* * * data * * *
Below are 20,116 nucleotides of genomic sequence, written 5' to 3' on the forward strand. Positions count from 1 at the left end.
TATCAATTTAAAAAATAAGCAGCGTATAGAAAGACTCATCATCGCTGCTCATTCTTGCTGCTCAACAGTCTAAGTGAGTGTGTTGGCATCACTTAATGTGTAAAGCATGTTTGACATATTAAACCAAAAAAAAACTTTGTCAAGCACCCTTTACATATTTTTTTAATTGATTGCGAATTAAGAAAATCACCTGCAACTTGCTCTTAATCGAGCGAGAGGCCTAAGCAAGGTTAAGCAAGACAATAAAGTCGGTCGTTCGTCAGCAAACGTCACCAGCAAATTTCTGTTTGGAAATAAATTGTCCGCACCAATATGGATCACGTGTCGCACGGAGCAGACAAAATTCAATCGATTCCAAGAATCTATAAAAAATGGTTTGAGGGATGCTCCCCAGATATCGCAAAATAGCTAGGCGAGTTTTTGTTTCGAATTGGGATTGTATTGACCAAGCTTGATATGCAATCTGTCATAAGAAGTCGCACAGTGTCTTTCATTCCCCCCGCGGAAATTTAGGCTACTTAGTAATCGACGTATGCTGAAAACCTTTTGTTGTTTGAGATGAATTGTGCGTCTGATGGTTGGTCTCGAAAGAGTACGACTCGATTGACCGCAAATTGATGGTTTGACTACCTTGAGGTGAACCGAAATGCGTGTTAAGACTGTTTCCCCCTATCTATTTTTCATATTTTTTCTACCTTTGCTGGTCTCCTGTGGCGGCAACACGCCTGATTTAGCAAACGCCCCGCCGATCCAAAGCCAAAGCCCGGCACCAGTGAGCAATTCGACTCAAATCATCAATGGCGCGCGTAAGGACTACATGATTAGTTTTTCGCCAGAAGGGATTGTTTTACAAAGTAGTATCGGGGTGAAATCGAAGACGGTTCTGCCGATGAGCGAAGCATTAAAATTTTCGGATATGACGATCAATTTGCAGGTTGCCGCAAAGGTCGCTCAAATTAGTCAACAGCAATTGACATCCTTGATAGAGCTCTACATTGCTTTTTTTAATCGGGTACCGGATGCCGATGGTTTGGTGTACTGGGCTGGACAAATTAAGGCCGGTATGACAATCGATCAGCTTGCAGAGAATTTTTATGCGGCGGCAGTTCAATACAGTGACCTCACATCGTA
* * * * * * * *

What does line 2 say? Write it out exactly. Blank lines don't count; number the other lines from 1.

TATCAATTTAAAAAATAAGCAGCGTATAGAAAGACTCATCATCGCTGCTCATTCTTGCTGCTCAACAGTCTAAGTGAGTGTGTTGGCATCACTTAATGTGTAAAGCATGTTTGACATATTAAACCAAAAAAAAACTTTGTCAAGCACCCTTTACATATTTTTTTAATTGATTGCGAATTAAGAAAATCACCTGCAACTTGCTCTTAATCGAGCGAGAGGCCTAAGCAAGGTTAAGCAAGACAATAAAGTCGGTCGTTCGTCAGCAAACGTCACCAGCAAATTTCTGTTTGGAAATAAATTGTCCGCACCAATATGGATCACGTGTCGCACGGAGCAGACAAAATTCAATCGATTCCAAGAATCTATAAAAAATGGTTTGAGGGATGCTCCCCAGATATCGCAAAATAGCTAGGCGAGTTTTTGTTTCGAATTGGGATTGTATTGACCAAGCTTGATATGCAATCTGTCATAAGAAGTCGCACAGTGTCTTTCATTCCCCCCGCGGAAATTTAGGCTACTTAGTAATCGACGTATGCTGAAAACCTTTTGTTGTTTGAGATGAATTGTGCGTCTGATGGTTGGTCTCGAAAGAGTACGACTCGATTGACCGCAAATTGATGGTTTGACTACCTTGAGGTGAACCGAAATGCGTGTTAAGACTGTTTCCCCCTATCTATTTTTCATATTTTTTCTACCTTTGCTGGTCTCCTGTGGCGGCAACACGCCTGATTTAGCAAACGCCCCGCCGATCCAAAGCCAAAGCCCGGCACCAGTGAGCAATTCGACTCAAATCATCAATGGCGCGCGTAAGGACTACATGATTAGTTTTTCGCCAGAAGGGATTGTTTTACAAAGTAGTATCGGGGTGAAATCGAAGACGGTTCTGCCGATGAGCGAAGCATTAAAATTTTCGGATATGACGATCAATTTGCAGGTTGCCGCAAAGGTCGCTCAAATTAGTCAACAGCAATTGACATCCTTGATAGAGCTCTACATTGCTTTTTTTAATCGGGTACCGGATGCCGATGGTTTGGTGTACTGGGCTGGACAAATTAAGGCCGGTATGACAATCGATCAGCTTGCAGAGAATTTTTATGCGGCGGCAGTTCAATACAGTGACCTCACATCGTA